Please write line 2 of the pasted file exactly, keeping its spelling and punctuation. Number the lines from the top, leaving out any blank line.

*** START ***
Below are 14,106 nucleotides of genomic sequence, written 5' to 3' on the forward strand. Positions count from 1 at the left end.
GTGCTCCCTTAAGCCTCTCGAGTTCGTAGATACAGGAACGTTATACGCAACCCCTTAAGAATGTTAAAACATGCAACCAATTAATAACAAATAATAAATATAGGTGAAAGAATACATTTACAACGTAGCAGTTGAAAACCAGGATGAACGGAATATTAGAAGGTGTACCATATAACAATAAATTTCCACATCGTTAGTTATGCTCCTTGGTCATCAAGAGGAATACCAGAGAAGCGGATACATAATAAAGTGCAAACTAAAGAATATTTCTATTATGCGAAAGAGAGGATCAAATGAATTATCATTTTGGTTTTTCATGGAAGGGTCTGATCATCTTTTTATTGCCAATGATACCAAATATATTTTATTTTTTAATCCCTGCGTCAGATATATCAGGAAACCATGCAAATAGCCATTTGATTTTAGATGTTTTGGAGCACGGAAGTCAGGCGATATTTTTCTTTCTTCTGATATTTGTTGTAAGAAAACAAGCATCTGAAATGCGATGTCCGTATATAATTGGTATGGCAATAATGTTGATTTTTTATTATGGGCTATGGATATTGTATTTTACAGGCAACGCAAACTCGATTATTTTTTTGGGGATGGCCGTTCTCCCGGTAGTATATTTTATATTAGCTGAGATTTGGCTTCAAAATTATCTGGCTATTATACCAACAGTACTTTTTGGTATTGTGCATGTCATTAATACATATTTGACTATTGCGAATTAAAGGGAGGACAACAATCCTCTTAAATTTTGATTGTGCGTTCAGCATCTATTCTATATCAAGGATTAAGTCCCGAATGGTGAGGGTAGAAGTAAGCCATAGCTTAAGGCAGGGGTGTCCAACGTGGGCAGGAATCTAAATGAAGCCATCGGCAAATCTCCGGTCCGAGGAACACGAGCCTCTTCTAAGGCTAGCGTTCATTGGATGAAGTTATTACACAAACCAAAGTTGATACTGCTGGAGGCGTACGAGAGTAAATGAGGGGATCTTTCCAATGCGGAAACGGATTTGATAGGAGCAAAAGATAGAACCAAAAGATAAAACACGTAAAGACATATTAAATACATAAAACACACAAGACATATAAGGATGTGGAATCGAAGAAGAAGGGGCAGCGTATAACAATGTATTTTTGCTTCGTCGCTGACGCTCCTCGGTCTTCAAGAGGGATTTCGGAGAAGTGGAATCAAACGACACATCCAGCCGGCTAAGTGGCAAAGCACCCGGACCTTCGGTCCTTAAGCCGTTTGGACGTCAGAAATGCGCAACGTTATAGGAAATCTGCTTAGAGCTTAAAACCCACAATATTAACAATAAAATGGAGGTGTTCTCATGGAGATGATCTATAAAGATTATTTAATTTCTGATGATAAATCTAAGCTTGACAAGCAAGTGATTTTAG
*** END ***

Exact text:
GTGCTCCCTTAAGCCTCTCGAGTTCGTAGATACAGGAACGTTATACGCAACCCCTTAAGAATGTTAAAACATGCAACCAATTAATAACAAATAATAAATATAGGTGAAAGAATACATTTACAACGTAGCAGTTGAAAACCAGGATGAACGGAATATTAGAAGGTGTACCATATAACAATAAATTTCCACATCGTTAGTTATGCTCCTTGGTCATCAAGAGGAATACCAGAGAAGCGGATACATAATAAAGTGCAAACTAAAGAATATTTCTATTATGCGAAAGAGAGGATCAAATGAATTATCATTTTGGTTTTTCATGGAAGGGTCTGATCATCTTTTTATTGCCAATGATACCAAATATATTTTATTTTTTAATCCCTGCGTCAGATATATCAGGAAACCATGCAAATAGCCATTTGATTTTAGATGTTTTGGAGCACGGAAGTCAGGCGATATTTTTCTTTCTTCTGATATTTGTTGTAAGAAAACAAGCATCTGAAATGCGATGTCCGTATATAATTGGTATGGCAATAATGTTGATTTTTTATTATGGGCTATGGATATTGTATTTTACAGGCAACGCAAACTCGATTATTTTTTTGGGGATGGCCGTTCTCCCGGTAGTATATTTTATATTAGCTGAGATTTGGCTTCAAAATTATCTGGCTATTATACCAACAGTACTTTTTGGTATTGTGCATGTCATTAATACATATTTGACTATTGCGAATTAAAGGGAGGACAACAATCCTCTTAAATTTTGATTGTGCGTTCAGCATCTATTCTATATCAAGGATTAAGTCCCGAATGGTGAGGGTAGAAGTAAGCCATAGCTTAAGGCAGGGGTGTCCAACGTGGGCAGGAATCTAAATGAAGCCATCGGCAAATCTCCGGTCCGAGGAACACGAGCCTCTTCTAAGGCTAGCGTTCATTGGATGAAGTTATTACACAAACCAAAGTTGATACTGCTGGAGGCGTACGAGAGTAAATGAGGGGATCTTTCCAATGCGGAAACGGATTTGATAGGAGCAAAAGATAGAACCAAAAGATAAAACACGTAAAGACATATTAAATACATAAAACACACAAGACATATAAGGATGTGGAATCGAAGAAGAAGGGGCAGCGTATAACAATGTATTTTTGCTTCGTCGCTGACGCTCCTCGGTCTTCAAGAGGGATTTCGGAGAAGTGGAATCAAACGACACATCCAGCCGGCTAAGTGGCAAAGCACCCGGACCTTCGGTCCTTAAGCCGTTTGGACGTCAGAAATGCGCAACGTTATAGGAAATCTGCTTAGAGCTTAAAACCCACAATATTAACAATAAAATGGAGGTGTTCTCATGGAGATGATCTATAAAGATTATTTAATTTCTGATGATAAATCTAAGCTTGACAAGCAAGTGATTTTAG